This paper compares two project alternatives for the construction of a new 100 kg antibody plant, based on a real case. The
chosen hybrid approach, which integrates disposable and stainless steel technologies, is compared with an equivalent stainless-steel
model, in terms of capital investment, operating costs, and net present value.
Disposable technology has gained importance in recent years. One of its significant advantages is that it reduces the initial
capital burden and spreads out capital costs more evenly over the life of a manufacturing project.1 A fully disposable plant is still a technological dream, however. That concept has some potential applications in small-scale
production, or in pilot plants for process development, but seems less likely to have a significant impact on the current
paradigm for large-scale biotech plants that have fermentation capacity greater than 100,000 L.2
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There is less doubt nowadays, however, that a combination of disposable and reusable equipment is beneficial for process economics
in both new and existing manufacturing plants. Such hybrid models can be applied with different degrees of disposable integration,
and that degree generally depends mainly on process scale and the biotech manufacturers' experience with disposable technology.
Mid-size plants will probably benefit the most from the use of this hybrid model, but data from real case studies are not
yet available to validate this hypothesis.
The Center of Molecular Immunology (CIM), in Havana, Cuba, has built a strong pipeline of new antibodies and cancer vaccines.
Some of these products are in early research, and others are in clinical development or commercial distribution. Several years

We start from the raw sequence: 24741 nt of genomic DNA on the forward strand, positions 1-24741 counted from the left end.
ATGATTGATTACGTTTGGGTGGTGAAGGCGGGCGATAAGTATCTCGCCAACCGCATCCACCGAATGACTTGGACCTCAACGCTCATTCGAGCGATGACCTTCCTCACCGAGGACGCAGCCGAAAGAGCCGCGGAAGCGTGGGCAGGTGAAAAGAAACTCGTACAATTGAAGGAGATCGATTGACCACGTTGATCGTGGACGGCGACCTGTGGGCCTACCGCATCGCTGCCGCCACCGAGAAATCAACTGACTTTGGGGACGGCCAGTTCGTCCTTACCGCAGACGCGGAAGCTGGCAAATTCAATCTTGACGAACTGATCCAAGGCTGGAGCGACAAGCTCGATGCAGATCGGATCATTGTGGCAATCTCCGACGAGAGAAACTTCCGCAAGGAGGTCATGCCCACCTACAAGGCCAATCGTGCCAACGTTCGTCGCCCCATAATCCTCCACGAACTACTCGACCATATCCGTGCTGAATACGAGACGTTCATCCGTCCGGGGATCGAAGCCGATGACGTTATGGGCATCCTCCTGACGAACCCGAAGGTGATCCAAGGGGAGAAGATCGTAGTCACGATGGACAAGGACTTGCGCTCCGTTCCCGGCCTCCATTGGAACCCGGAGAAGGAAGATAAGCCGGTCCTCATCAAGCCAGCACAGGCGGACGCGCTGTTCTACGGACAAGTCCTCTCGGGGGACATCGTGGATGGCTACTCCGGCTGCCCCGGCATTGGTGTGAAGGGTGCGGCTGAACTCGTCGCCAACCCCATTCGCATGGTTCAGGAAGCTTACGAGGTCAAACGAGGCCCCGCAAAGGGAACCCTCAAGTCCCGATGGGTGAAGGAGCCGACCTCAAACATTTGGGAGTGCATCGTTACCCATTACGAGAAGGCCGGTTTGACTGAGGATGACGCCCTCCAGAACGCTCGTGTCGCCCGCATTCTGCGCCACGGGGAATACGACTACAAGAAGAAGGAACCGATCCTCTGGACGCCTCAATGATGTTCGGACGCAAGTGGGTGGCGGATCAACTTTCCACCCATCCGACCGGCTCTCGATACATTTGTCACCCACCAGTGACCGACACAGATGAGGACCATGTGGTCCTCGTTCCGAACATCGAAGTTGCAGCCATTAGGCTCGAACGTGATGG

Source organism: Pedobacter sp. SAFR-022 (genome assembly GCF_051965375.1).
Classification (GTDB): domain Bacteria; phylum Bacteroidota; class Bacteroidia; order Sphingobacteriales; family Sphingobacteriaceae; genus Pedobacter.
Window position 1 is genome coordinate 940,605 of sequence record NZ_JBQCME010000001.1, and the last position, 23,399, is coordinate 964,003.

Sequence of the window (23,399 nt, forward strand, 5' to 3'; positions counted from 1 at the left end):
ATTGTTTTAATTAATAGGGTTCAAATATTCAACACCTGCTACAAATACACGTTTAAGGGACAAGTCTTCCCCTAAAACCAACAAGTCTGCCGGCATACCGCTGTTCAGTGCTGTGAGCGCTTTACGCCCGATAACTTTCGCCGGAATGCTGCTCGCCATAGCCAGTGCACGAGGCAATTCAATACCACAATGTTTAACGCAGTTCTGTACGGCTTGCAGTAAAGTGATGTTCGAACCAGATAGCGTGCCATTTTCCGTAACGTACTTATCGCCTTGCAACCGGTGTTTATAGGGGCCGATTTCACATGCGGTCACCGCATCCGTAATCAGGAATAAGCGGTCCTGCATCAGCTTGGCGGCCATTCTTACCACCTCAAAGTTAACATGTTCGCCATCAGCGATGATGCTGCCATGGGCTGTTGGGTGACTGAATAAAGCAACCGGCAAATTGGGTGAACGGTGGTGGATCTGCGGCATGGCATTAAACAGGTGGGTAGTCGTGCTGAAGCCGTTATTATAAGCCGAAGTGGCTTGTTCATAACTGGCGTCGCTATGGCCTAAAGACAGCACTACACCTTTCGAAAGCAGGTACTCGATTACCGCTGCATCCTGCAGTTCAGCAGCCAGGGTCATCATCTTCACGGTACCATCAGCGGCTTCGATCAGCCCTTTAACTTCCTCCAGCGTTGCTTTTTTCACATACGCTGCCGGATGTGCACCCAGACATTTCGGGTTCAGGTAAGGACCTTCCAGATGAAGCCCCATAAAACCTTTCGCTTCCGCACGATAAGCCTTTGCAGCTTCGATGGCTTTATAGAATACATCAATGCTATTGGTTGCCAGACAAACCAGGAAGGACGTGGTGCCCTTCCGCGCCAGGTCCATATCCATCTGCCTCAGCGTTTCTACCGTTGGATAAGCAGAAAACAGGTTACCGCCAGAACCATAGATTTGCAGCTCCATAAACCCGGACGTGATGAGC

ago, to meet this growing demand to produce therapeutic grade antibodies, CIM began the design and construction of a new plant
with an annual capacity of 100 kg.
CIM has integrated disposable technologies into its biopharmaceutical processes for more than 10 years, and the use of disposable
technology has been a key element in CIM's approach to process innovation, cost control, and regulatory robustness. Current
applications include plastic culture ware and disposable systems for formulation operations and medium handling up to 2,500
L. Based on this practical experience, a new antibody active pharmaceutical ingredient (API) production plant was designed
to integrate disposable technology to the extent that it has been validated in our processes. This approach was chosen to
maximize our antibody production capacity in a context of limited capital availability.
In contrast to most large facility investment projects carried out by biotech companies, CIM's manufacturing project is based
on continuous perfusion culture rather than the more widespread fed-batch fermentation. Because of the higher productivity
of perfusion, production levels similar to those of the fed-batch mode can be achieved with smaller fermentation volumes.
However, the high medium turnover required for the continuous operation of perfusion requires the use of several medium and
harvest storage vessels for each production fermenter. A large-scale perfusion operation also involves almost daily purification
runs (usually hundreds of lots per year) with intensive buffer preparation and storage operations. In our case, all this led
to a smaller, but more sophisticated, manufacturing facility compared to a typical biotech plant.
This paper discusses the economic comparison of two project alternatives for the construction of a new 100 kg antibody plant,
based on a real case. The antibody plant, with its significant integration of disposable technology, will be referred to as
the "hybrid project" (HYB) and will be compared with an equivalent stainless-steel (SS) project based on reusable equipment.
The two project alternatives will be compared in terms of capital investment, operating costs, and net present value.